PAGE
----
Willkie Sprint: A Story of Friendship, Love, and Winning the First Women's Little 500 Race

Product Details
$25.00  $23.25
Indiana University Press
Publish Date
5.98 X 10.0 X 0.55 inches | 0.85 pounds

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About the Author

Kerry Hellmuth spends many of her waking hours either riding a bike or figuring out how she can fit a ride into her schedule. She is a recovering attorney and also refuses to use the PhD in Behavioral Economics that she worked so hard to obtain late in life at the University of Trento in Italy. She lives in Trento with her two beloved teenage sons, who remind her on a daily basis that she is old and does not know anything.


"For many years women students on IU's Bloomington campus participated in the events of Little 500 week by racing against one another on tricycles. In 1988 these entertainments were eclipsed by the inauguration of a 100 lap women's bicycle race run on the same track as the men's race. In her smart and engaging book Kerry Hellmuth, who competed in the inaugural race, recounts how the race was established, the arduous routines of training for it, and then in exciting chapters the running of the race itself. She also describes the making new friends, learning from outstanding teachers, studying in the hallways of the music school so that she could listen to students practicing, sleeping out all night in Brown County to look at the stars, and other pleasures and discoveries of her remarkably full first year as a university student."--Donald Gray, editor, The Well House Reader

"Woven through this gripping story of a bicycle race are threads of a larger and longer story about women's struggle to gain the rights and opportunities enjoyed by men. Kerry Hellmuth and her cycling teammates, along with all the other competitors in that historic race, helped move our nation forward on the difficult, generations-long path toward gender equity. This lively memoir invites us along for the ride."--Scott Russell Sanders, author of Small Marvels

"Anytime a barrier is broken it is cause for celebration. Such is the case in Kerry Hellmuth's real life tale of a team of young women making their way into a famed American competition too long denied to their kind. It takes a lot of perseverance to compete in Indiana's famed Little 500 bike race. But it takes even more to make history. Somewhere The Cutters are smiling."--John Roach, author of Way Out Here in the Middle

"With heart and humor, Kerry Hellmuth shares her cycling team's journey to victory in the inaugural Women's Little 500 -- from their kick-off meeting to their final lap. This coming-of-age memoir documents an important first for women's sports through the experiences of an underdog team. It's a powerful story about perseverance, unbreakable friendships, falling in love, and learning who you are."--Sheryl Sandberg, former COO of Meta, and Founder of LeanIn.org and OptionB.org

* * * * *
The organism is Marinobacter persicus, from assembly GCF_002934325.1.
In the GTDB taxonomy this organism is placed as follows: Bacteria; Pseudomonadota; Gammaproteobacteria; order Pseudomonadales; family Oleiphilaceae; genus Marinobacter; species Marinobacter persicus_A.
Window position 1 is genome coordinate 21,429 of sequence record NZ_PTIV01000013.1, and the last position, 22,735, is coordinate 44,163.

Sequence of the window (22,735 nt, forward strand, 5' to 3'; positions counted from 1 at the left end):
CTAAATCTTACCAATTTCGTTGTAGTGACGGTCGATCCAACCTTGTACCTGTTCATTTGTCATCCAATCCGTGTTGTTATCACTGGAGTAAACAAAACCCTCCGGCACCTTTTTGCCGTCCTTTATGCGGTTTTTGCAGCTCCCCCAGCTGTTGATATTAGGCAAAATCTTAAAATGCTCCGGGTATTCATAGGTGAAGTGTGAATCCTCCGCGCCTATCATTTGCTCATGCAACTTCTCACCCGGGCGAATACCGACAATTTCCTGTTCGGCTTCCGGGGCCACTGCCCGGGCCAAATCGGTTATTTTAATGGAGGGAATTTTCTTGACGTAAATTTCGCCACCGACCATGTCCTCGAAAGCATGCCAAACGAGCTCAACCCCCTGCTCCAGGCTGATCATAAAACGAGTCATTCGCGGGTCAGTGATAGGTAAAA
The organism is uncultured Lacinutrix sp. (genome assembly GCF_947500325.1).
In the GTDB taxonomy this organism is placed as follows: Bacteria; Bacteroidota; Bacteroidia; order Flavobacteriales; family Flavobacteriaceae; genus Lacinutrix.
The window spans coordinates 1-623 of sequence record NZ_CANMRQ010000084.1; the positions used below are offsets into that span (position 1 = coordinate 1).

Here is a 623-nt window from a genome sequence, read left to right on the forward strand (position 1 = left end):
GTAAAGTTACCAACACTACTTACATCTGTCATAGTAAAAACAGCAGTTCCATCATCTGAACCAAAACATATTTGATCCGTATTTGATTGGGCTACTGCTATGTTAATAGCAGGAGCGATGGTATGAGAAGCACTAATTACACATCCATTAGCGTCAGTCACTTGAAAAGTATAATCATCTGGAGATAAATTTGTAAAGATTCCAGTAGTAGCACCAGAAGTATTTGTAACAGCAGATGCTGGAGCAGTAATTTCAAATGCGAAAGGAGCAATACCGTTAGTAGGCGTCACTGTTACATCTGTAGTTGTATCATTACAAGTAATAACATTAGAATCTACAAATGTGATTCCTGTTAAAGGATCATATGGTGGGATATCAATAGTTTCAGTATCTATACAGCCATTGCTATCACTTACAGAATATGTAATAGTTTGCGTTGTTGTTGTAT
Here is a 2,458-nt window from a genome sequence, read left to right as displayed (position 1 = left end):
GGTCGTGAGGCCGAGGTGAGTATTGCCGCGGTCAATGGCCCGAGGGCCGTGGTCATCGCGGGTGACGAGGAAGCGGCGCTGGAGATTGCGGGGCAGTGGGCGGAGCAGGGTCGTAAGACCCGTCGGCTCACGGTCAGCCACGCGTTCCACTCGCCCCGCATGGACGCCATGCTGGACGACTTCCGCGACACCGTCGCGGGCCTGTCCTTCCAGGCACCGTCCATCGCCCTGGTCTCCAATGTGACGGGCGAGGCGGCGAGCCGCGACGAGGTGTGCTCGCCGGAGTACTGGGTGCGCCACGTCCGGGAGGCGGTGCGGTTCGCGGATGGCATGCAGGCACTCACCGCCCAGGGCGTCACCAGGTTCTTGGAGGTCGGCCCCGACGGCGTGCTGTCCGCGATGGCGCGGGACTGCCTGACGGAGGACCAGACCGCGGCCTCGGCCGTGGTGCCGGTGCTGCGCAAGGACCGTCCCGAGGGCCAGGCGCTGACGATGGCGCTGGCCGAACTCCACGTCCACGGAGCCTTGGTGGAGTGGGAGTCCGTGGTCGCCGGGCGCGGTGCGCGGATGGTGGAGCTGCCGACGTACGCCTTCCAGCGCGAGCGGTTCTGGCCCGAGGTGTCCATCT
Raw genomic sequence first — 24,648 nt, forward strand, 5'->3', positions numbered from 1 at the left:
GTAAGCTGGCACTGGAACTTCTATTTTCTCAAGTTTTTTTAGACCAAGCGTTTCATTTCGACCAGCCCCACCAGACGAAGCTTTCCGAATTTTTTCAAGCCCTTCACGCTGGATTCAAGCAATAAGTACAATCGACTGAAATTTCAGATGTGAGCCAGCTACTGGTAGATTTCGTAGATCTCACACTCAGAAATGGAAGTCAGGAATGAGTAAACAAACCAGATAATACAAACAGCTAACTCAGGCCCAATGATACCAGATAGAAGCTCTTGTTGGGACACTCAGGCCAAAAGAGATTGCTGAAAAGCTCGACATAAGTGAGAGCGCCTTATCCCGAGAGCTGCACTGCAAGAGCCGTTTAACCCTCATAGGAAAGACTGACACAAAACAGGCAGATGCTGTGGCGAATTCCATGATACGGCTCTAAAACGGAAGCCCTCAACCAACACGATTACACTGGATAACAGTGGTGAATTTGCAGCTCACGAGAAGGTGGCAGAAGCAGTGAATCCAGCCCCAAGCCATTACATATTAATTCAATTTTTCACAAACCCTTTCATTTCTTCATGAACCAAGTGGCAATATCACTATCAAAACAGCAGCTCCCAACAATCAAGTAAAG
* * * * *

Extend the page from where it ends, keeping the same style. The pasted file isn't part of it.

"Willkie Sprint is a powerful coming-of-age memoir. Author Kerry Hellmuth shares her journey as she embarks on her first year at university, discovers her passion for cycling, forges friendships, and seizes an opportunity that generations of women before her never had: to compete in the inaugural women's Little 500. Kerry details how she worked with her coach and teammates to plan, prepare, compete, and persevere through challenges to win, and falls in love in the process."--Dede Demet Barry, former professional cyclist and Olympic silver medalist

"I loved Breaking Away as a movie about college, and I love this book as a college experience about bike racing. Kerry Hellmuth relays the thrill of thriving as an 18-year-old away at school like it was yesterday. The recalling of the race tactics from her own mind is scintillating. The race seesaws from a narrow lead to oceans of distance to cover. Like most glorious triumphs, the work is in the details: months of dreary workouts made into fun with great teammates, miles of training with nothing but good company, and the unknown lying ahead of her in a race just opened to women for the first time, following a fight from generations of great women."--Andy Hampsten, only American winner of the Giro d'Italia bike race

"It was cool reading this story about the first women's edition of the actual Little 500 race, one of my favorites because my dad played a racer in the movie version, Breaking Away. Even though he was one of the Italians, I always rooted for the Cutters. I found myself cheering just as loudly for Willkie Sprint. So will you."--Christian Vande Velde, former professional cyclist and NBC commentator

"For many, a bike is a vehicle for self discovery and freedom. Hellmuth beautifully captures her journey through adolescence into adulthood, and how a bike race at Indiana University not only gave her confidence to persist and work with her teammates in pursuit of a goal but also broke barriers for generations of women bike racers who followed. Her detailed descriptions of training for the first women's event at the legendary Little 500, the crashes, bumps and pushes with other racers on the cinder track in Bloomington, and the sense of accomplishment shared with teammates, had me wanting to get back on my bike and into a race."--Michael Barry, former World Tour cyclist, and author of Fitness Cycling